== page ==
Hey, guys.
Welcome to Algebra I.
Today we're going to be working
on evaluating expressions.
To help us get a grip on this,
we'll journey back
to the order of operations.
Ready? Let's go.

(Describer) She uses a stylus on a screen.

All right.
Order of operations.
Think I skipped one.
There we go.
When you learned
the order of operations,
I bet somebody somewhere
taught you this acronym:
PEMDAS.
Remember what it stood for?
I bet you do.
Let's switch to
that pointer tool.

(Describer) P-E-M-D-A-S.

P stood for parentheses,
then you got your exponents,
multiply, divide,
add, subtract.
That told you the order
that you had to work
to simplify an expression.
For example--

(Describer) Six minus 2, plus 3 squared.

Let's get the pen back.
So, I look at
that numeric expression,
and I see I've got
some parentheses.
The order of operations says
if I see parentheses,
whatever is in the parentheses,
I handle that operation first.
I've got 6 minus 2.
6 minus 2 is 4.
I'm gonna do some mental math,
but feel free
to use a calculator
to make sure
that you're right.
Or you can do
this mental math with me
and get your skills stronger.
So, 6 minus 2 is 4,

(Describer) She writes.

and I'm not gonna handle
that 3-squared yet.
Just keep writing that down
until you're ready
to deal with it.
Then order of operations says
I would do exponents next.
So, I see I have 3-squared.
3-squared is 9,
because you remember when you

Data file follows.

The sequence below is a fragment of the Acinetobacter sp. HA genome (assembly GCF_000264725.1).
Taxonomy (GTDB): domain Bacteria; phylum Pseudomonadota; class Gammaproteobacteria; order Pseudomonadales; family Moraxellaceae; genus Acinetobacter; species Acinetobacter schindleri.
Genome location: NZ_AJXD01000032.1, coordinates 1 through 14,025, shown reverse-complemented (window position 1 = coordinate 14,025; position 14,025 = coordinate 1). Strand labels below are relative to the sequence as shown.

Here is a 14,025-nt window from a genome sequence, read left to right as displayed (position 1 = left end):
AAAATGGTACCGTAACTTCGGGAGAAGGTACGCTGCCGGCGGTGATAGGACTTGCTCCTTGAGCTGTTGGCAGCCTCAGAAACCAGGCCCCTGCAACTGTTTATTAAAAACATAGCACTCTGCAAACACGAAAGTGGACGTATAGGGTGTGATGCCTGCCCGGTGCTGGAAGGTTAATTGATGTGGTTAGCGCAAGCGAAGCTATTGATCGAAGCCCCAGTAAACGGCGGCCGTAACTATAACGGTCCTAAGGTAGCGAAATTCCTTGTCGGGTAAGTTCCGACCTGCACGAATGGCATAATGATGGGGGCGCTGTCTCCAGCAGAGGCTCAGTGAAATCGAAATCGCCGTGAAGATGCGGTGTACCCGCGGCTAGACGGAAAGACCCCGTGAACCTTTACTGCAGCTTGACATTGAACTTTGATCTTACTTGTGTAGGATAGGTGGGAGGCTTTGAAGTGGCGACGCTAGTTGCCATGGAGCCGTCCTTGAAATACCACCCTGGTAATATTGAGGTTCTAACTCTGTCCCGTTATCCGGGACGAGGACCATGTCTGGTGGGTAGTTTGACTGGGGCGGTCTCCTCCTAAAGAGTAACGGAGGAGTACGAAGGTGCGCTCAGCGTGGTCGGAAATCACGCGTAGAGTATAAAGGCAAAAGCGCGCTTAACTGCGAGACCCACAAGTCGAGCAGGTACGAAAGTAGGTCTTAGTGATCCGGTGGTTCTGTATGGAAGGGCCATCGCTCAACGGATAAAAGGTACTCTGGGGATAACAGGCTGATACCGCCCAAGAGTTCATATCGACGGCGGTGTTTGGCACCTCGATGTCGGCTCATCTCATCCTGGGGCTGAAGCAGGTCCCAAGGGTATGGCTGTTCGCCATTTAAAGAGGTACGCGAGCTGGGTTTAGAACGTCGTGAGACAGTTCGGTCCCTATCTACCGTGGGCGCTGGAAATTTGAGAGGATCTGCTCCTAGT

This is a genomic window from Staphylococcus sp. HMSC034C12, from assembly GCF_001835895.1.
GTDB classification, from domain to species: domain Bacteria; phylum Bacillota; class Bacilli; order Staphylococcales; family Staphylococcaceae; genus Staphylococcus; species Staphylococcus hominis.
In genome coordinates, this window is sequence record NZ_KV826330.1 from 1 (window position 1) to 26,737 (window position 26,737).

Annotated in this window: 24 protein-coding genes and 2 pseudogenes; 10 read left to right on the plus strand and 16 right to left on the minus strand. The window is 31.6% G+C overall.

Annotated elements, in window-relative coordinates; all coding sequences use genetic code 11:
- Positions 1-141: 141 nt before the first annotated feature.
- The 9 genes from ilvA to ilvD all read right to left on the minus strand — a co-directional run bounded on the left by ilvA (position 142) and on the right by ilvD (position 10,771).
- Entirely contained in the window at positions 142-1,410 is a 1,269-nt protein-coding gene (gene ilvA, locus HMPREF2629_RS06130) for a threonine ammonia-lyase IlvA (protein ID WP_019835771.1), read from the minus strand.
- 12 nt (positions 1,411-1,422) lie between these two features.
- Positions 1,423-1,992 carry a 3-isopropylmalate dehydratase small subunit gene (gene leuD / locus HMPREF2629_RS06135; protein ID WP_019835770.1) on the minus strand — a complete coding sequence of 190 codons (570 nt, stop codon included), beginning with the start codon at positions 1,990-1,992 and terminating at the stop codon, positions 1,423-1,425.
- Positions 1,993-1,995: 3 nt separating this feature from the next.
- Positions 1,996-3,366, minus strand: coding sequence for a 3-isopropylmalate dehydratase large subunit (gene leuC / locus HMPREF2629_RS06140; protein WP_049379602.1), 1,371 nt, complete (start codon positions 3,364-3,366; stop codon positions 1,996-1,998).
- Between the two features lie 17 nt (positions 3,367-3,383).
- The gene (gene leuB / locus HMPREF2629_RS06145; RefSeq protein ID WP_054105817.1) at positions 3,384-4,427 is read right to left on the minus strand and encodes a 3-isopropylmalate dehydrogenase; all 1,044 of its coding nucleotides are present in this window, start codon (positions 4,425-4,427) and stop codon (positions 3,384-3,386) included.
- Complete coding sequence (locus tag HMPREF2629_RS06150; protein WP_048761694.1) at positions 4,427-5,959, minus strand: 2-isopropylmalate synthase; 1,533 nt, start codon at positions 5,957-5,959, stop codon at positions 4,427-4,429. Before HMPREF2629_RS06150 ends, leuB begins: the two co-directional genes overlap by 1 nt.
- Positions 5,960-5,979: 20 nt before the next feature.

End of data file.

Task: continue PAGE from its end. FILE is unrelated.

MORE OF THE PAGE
raise a number to a power,
you're just multiplying it
times itself.
So, 3 times 3, that is 9.
So, that expression
would simplify to 4 plus 9,
and I've handled my exponents.
I don't have multiplication
in my problem.
I can check that off.
There's nothing to deal with.
I don't have division
in my problem,
so there's nothing to deal with.
But I do have some addition.
4 plus 9 is 13.
I've handled that, and I'm
down to one thing. I'm done.
That answer would be 13.
I didn't need to subtract.
But somewhere along
your math career,
you handled problems like that
using order of operations.
Somewhere along the line,
PEMDAS changed to GEMDAS,
because the math people
didn't want you to think
that parentheses
were your only types
of grouping symbols.
Because sometimes,
like in this problem,
you don't have parentheses,
but you have an absolute value.
Or you may have braces
or just anything
to group those items together.
On this one, I see
I have absolute value.
I have 9 plus
the absolute value of 3 minus 4.
Those absolute value bars
are a grouping symbol,
and I have to handle
the operation
that's going on in there first.

(Describer) The bars are vertical.

Let's switch to our pen.
So, the absolute value
of 3 minus 4.

(Describer) She writes.

Absolute value
is a way to describe
how far away
a number is from zero.
In this case, first handle
that operation inside,
and then we're gonna take the
absolute value of that number.
So, 3 minus 4.
That's -1.
And the absolute value
of -1 is 1.
-1 is just one unit away
from zero on the number line.